After about a week in a coma, Heather Marie Goff died two days before her and her identical twin, Kevan Maureen Goff’s 18th birthday on Aug. 20, 1981. Heather died due to the brain injuries sustained after a drunk driver traveling north on N. Western Ave., crossed over three lanes and hit Heather’s Volkswagen Beetle head-on. Afterwards, the drunk driver ran away from the scene before being apprehended by local authorities. She later only served two years in prison. The Goff twins had graduated that May from Northeast High School, where Heather was known as a young actress who participated in plays and even directed a well-received musical. Kevan Goff-Parker said the loss of her twin sister devastated her and her family, especially since they and their big brother had already lost their mother at Heather Marie Goff a young age. “We helped to raise each other after our mother’s death,” Goff-Parker said. “We went through some very tough times growing up, but we made it because we were always there for one another. Heather’s journey and life touched many in our community, but because someone chose to drink and drive, she never had the chance to become the amazing woman I knew she would be and I feel eternally lost without her.” Sadly, Kevan’s story isn’t uncommon. Consider these statistics: • In 2014, 9,967 people died in the US in alcohol impaired crashes, according to the National Highway Traffic Safety Administration. • The 9,967 alcohol-impaired fatalities in 2014 accounted for about one out of three highway deaths on US roads. • There was an alcohol-impaired traffic fatality every 53 minutes in 2014. • There were 27 alcohol-impaired traffic fatalities every day on average in 2014. “If you have an accident and injure or kill someone, you will go to prison,” said McIntyre. “I’ve seen death, and horrific, life-altering injury due to DUI. Juries will punish someone who killed someone while driving drunk. It’s the easiest case to win. They are mad, and they want to punish you. You’ve lost any sympathy with a jury.” Each crash, each death, each injury impacts not only the person in the crash, but family, friends, classmates, coworkers and more. Even those who have not been directly touched help pay the $132 billion yearly price tag of drunk driving, according to MADD. Suddenly, the excuses people make for driving while under the influence don’t sound so smart after all. “It’s all about safety,” said McIntyre. “Be safe, be smart and make good decisions. You can’t afford to take chances.” For more information, visit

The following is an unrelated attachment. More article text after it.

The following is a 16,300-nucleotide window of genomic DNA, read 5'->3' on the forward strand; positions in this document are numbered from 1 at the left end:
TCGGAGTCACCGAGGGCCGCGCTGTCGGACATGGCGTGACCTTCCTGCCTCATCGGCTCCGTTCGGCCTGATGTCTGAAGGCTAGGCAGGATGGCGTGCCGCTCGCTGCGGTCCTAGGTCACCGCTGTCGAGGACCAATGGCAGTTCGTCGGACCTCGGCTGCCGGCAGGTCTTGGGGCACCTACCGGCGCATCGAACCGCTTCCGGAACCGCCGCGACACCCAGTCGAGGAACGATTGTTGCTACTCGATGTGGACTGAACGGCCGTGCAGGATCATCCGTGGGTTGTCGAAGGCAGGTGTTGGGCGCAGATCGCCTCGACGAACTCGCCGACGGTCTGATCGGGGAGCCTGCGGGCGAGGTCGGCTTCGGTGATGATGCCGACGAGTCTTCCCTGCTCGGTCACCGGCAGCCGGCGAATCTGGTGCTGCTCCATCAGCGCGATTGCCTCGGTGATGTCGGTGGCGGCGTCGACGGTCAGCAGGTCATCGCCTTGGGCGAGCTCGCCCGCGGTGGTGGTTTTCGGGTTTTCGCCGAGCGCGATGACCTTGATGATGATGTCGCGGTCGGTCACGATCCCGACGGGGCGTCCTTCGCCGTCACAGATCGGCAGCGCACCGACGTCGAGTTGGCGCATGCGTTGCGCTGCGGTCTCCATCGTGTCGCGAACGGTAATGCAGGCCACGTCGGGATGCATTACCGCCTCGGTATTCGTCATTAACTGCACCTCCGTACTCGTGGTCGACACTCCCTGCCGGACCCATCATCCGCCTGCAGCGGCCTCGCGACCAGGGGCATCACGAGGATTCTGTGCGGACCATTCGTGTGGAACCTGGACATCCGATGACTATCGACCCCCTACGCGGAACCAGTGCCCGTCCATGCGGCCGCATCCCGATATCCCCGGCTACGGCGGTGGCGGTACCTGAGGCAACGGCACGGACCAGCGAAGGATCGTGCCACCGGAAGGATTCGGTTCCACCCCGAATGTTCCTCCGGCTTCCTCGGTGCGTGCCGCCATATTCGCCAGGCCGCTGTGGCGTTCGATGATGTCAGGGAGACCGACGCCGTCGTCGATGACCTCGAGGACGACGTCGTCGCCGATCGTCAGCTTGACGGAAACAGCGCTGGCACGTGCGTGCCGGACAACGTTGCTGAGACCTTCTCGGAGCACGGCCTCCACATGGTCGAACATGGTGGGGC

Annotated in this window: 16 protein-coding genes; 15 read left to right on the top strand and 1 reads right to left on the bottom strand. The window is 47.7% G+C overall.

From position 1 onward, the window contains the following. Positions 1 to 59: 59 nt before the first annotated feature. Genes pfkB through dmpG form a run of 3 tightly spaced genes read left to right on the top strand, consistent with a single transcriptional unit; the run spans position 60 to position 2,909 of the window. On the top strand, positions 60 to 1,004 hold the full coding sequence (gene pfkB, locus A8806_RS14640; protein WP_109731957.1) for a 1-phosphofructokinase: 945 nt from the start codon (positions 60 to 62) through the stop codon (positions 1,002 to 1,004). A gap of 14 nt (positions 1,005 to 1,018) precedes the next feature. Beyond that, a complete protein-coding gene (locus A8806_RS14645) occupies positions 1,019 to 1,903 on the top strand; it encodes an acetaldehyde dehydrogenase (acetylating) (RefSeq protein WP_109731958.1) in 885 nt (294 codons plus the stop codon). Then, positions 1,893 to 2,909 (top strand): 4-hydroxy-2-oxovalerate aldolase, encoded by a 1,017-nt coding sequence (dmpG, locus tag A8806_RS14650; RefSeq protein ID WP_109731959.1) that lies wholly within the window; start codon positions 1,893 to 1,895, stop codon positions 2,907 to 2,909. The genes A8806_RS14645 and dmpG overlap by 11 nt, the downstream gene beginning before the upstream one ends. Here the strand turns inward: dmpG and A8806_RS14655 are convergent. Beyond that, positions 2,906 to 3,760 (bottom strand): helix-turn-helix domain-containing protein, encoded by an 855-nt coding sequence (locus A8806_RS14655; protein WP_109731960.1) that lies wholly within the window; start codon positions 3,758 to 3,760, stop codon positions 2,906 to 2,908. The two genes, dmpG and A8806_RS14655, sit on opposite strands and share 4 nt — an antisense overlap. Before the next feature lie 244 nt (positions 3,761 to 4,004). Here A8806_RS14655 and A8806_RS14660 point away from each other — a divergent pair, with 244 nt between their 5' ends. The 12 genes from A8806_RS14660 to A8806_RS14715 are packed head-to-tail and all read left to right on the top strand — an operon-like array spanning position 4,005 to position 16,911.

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by Austin Marshall

Reliving history through stamp collecting Correspondence in the mid-19th century was a complicated matter, due in no small part to the difficulty carriers faced in collecting revenue to finance their operations. A common practice at the time was for the recipient to pay for the document at the time of delivery. Although historical accounts differ, the invention of the modern stamp is generally attributed to Sir Rowland Hill, an English educator and social reformer. Hill also noted that postage stamps should be marked so as to avoid reuse, giving rise to the now ubiquitous postmark. Stamp collection is now an international hobby, enjoyed by people from all walks of life. Oklahoma City resident Joe Crosby discovered the hobby early in life. As a young man, Crosby would accompany his father on trips to collect and catalogue stamps, catching the “collector bug” at the young age of nine. “Any collector hobby is genetic. You can’t help it,” Crosby remarks. “The trips with my Dad got me interested and kept me interested until I was old enough to start a collection of my own.” Crosby had to take a brief hiatus from stamp collecting during his time in college and in the United States Army, where he served as a Judge Advocate General’s Corps (JAG). After a time, he was stationed


Outlook June 2016